Contempt is the right word for it: Contempt for the truth, contempt for democracy, contempt for due process, and, finally, contempt for civility and common decency and even the physical safety of citizens, legislators and public servants, including the Capitol police who were attacked and killed.

House investigators are seeking to show that Trump was at the center of a far-reaching conspiracy to overturn election results. Wisconsin’s fake electors and the fake Gableman investigation are an important part of that conspiracy.

It’s a short road from the assault on civil society launched by Gableman and Trump to mayhem. Their rhetoric encourages the destruction of peaceful civic life.

Consider Gableman’s appearance Friday, when, after 45 minutes of argument by his lawyers that he should not have to testify at all, he finally took the stand. He proceeded to deliver a bombastic speech, refused to answer questions and denounced the judge, who, he declared, without evidence, “has abandoned his role as a neutral magistrate and is acting as an advocate.”

Dane County Circuit Court Judge Frank Remington directed Gableman to stop his filibuster. “You’ve had a long and storied career, serving the public as … let me finish please,” he said, as Gableman interrupted him.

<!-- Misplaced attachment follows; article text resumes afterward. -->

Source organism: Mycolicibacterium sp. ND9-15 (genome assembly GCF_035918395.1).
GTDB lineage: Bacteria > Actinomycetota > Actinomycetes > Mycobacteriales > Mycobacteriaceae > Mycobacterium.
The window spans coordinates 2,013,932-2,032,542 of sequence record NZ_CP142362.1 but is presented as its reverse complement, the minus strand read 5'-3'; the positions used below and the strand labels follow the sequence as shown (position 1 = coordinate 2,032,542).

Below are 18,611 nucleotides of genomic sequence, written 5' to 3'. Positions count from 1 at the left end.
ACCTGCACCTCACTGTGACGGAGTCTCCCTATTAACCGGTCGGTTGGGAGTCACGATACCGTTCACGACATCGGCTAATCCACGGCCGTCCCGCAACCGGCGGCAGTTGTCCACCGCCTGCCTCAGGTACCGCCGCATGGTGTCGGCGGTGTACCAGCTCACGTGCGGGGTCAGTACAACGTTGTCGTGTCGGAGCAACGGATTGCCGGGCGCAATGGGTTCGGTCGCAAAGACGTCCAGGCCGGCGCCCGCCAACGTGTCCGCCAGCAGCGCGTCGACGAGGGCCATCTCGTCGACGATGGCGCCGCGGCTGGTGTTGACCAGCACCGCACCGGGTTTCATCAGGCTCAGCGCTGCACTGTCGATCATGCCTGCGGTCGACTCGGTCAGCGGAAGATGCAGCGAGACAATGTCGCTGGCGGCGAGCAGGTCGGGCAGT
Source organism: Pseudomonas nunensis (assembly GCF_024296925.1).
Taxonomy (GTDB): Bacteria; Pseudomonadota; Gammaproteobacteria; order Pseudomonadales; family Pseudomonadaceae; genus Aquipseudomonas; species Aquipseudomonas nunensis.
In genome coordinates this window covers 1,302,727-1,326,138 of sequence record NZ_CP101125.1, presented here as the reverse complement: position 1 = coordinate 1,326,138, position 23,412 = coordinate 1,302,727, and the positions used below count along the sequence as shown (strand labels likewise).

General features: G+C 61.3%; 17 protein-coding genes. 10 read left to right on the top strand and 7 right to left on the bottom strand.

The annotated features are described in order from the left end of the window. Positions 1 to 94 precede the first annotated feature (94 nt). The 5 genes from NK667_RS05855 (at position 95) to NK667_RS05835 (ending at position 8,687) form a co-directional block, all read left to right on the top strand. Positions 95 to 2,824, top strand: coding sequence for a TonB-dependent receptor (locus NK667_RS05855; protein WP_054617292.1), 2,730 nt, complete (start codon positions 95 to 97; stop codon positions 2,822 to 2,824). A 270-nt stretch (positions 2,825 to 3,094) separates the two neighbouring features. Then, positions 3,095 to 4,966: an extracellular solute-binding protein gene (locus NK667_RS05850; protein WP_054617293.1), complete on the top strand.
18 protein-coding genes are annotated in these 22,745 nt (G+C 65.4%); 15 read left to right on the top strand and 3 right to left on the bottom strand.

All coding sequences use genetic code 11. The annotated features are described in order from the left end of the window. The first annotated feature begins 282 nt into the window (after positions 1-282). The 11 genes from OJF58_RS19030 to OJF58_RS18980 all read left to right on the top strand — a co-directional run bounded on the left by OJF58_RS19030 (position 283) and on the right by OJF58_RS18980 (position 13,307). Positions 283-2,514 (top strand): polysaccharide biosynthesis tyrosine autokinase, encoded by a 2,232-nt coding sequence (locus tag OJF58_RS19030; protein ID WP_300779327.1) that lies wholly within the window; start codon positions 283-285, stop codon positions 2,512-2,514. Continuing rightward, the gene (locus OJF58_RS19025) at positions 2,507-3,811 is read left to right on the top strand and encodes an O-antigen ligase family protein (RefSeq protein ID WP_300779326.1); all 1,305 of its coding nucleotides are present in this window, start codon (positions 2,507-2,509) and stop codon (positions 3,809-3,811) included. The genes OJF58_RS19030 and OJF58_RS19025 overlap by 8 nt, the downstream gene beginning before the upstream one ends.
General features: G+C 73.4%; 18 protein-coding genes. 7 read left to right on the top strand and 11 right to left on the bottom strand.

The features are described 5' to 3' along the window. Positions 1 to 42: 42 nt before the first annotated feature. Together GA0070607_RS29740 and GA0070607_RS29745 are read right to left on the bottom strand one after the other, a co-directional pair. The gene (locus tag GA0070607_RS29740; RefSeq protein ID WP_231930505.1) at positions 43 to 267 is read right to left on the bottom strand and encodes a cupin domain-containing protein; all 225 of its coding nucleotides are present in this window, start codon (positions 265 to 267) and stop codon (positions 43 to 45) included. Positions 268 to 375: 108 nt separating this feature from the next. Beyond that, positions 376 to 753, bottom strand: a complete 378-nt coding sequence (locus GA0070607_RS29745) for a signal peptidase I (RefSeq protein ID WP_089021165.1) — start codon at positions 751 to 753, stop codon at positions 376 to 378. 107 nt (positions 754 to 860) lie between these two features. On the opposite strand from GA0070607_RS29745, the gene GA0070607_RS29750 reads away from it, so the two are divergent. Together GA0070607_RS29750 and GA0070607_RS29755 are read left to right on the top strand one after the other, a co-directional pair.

“Sure, if you’ll let me finish,” Gableman shot back.

That’s not how it works. Remington reminded him, “I do not need to tell you how I expect you to control yourself and the behavior that I expect of a witness on this stand.”

After a brief further exchange, Gableman said, “You have a right to conduct and control your courtroom, judge, but you don’t have a right to act as an advocate for one party over the other. I want a personal counsel if you are putting jail on the table. I want a personal attorney to represent me personally. I will not answer any more questions. I see you have a jail officer here. You want to put me in jail, Judge Remington, I’m not going to be railroaded.”

All of this talk of putting Gableman in jail was precipitated by Remington’s instruction in an earlier hearing about the legal consequences of willfully withholding evidence in contempt of court, which includes, he explained Friday, reading from the Wisconsin Judicial Bench Book, “imprisonment six months or as long as contempt continues, whichever is shorter …  in addition to payment to compensate loss or injury suffered by a party … not to exceed $2,000 per day for each day a contempt continues.”

Despite Gableman’s histrionics, “At no time did I suggest that that was a sanction that I intended to impose,” Remington added.

The irony, of course, is that Gableman himself filed a petition in the Waukesha County court asking that city staff, election workers and the mayors of Green Bay Madison and Racine be thrown in jail if they don’t comply with his subpoenas, including demands that they give testimony in secret, closed-door sessions the mayors said were improper.